The Women Against State Pension Inequality (Waspi) movement has lost the legal support of law firm Bindmans, due to an internal dispute.
Bindmans was working with Waspi in a legal campaign against the Department for Work & Pensions (DWP) regarding what they call inadequate communication of changes to the state pension age which affects some women born in the 1950s.
The Waspi movement claims that while the 1995 Conservative government's Pensions Act included plans to increase the women's state pension age to 65 – the same age as men's – the changes were implemented unfairly, with little or no personal notice.
The group also said changes were implemented faster than promised with the 2011 Pension Act and left women with no time to make alternative plans, leading to devastating consequences.
In November, Bindmans achieved a breakthrough in this case, as the Parliamentary and Health Services Ombudsman agreed to intervene to speed up responses to complaints.
Thousands of women from across the country have submitted, and continue to submit, complaints against the DWP to the Independent Case Examiner (ICE), but the progress on these has been slow.
The Ombudsman, contacted by Bindmans, stepped in and agreed with the ICE directly that it would streamline the process by analysing a representative sample of complaints and how any such maladministration should be addressed.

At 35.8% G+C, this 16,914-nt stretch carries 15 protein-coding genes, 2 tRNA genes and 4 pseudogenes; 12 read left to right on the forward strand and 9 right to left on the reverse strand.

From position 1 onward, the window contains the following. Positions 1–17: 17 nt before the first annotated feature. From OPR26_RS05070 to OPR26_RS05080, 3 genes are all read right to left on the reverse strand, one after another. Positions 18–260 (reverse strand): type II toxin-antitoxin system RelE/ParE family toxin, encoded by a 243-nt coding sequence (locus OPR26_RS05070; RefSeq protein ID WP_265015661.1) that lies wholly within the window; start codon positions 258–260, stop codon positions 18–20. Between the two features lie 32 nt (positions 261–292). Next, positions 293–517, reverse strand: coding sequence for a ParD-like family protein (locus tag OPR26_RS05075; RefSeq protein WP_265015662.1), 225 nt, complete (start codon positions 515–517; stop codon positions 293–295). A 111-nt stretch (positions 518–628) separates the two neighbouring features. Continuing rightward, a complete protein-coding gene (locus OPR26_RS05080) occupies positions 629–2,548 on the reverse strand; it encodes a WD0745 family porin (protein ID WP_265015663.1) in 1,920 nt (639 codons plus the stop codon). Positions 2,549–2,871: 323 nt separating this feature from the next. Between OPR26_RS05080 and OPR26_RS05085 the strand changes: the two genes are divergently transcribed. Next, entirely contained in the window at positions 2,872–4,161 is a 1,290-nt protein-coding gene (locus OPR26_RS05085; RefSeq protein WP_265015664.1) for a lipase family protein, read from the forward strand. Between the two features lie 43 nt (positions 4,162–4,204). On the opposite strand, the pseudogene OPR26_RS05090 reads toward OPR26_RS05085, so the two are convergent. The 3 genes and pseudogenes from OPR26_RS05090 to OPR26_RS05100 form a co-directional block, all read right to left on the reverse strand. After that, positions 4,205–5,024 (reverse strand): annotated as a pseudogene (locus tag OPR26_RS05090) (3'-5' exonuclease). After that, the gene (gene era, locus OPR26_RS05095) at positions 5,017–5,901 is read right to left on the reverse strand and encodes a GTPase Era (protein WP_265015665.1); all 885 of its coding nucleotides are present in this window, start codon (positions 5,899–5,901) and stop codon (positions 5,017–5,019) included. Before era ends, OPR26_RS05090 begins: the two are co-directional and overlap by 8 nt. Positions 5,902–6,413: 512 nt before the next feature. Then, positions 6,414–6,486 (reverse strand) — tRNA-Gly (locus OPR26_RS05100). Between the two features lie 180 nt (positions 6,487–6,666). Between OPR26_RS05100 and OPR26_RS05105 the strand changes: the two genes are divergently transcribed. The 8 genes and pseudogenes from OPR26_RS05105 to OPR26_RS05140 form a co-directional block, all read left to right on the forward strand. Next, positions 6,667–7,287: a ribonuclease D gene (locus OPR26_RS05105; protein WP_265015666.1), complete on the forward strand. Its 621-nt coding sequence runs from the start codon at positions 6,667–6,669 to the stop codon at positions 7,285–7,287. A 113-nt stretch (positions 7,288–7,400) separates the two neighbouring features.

Now, due to internal disputes in the Waspi movement, Bindmans has dropped the group as a client and the progress of the case is in question.
According to Companies House, Jane Cowley, Angela Christina Madden, Susan Beevers, Carole Archibald and Jane Carolan resigned from Waspi’s board on 20 February, due to “irreconcilable differences”.
They were replaced on 21 February by Patricia Tarttelin, Cheryl Anne Sloan, Lila Bennett and Rosemary Dickson.
Waspi – which is registered as company for legal case purposes - is now in dispute after the former directors lodged a formal objection to the new leadership, which means that Bindmans had to down tools due to potential conflicts of interests.
When a company is formally in dispute, the law firm has no legal entity to work with.
None of the parties were allowed to talk to Bindmans about the dispute to guarantee that there were no conflicts of interest in the case.
Ms Beevers, one of the former members of Waspi board, told FTAdviser: “We worked hard to try to keep Bindmans on board, and to try to agree a position where the two parties were able to settle the dispute or jointly instruct Bindmans.”
An agreement couldn’t be reached between both parties.
Jamie Potter, partner at Bindmans, declined to comment.
A spokesperson for Waspi said: “The Waspi board has appreciated the support that we have received from Bindmans in the past and understand why it has not been possible to continue our relationship during this time of change. We are seeking further legal opinion on this issue.”